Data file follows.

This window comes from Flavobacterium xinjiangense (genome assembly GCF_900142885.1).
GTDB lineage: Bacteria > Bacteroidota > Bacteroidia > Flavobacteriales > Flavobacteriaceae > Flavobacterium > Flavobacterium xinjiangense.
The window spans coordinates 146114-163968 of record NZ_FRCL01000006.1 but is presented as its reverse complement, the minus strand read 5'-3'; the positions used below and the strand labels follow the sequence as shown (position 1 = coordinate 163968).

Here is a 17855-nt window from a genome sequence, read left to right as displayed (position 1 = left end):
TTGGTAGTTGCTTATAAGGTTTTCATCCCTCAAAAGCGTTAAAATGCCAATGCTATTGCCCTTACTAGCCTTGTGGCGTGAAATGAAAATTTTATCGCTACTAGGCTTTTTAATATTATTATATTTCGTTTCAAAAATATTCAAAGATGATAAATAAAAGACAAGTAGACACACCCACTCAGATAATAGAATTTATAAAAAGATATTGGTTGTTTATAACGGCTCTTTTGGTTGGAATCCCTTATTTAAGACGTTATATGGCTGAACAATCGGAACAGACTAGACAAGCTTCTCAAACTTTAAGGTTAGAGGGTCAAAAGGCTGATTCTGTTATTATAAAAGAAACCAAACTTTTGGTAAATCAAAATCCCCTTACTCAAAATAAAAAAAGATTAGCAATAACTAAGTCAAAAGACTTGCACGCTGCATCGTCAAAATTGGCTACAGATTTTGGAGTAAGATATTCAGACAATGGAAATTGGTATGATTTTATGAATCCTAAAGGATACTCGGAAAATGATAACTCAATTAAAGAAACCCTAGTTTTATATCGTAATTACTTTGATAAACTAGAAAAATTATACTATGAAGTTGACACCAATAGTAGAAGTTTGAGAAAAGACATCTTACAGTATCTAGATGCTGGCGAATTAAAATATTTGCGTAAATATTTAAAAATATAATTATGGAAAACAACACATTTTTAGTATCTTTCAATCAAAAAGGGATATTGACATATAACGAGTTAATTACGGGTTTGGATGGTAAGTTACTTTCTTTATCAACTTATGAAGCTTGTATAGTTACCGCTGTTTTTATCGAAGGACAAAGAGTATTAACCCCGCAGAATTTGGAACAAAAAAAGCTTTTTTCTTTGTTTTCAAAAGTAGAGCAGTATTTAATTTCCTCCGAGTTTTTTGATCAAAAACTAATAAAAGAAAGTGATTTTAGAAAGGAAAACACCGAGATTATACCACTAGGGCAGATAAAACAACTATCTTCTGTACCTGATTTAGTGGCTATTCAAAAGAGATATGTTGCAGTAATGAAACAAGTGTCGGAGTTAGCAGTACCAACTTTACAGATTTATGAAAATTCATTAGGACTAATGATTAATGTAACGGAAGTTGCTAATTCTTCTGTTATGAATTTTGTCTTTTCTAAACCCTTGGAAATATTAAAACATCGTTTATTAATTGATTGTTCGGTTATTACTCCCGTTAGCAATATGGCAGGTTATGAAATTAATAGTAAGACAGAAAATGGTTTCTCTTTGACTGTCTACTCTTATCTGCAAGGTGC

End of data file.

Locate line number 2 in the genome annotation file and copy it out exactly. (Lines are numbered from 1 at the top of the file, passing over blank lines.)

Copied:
GTDB lineage: Bacteria > Bacteroidota > Bacteroidia > Flavobacteriales > Flavobacteriaceae > Flavobacterium > Flavobacterium xinjiangense.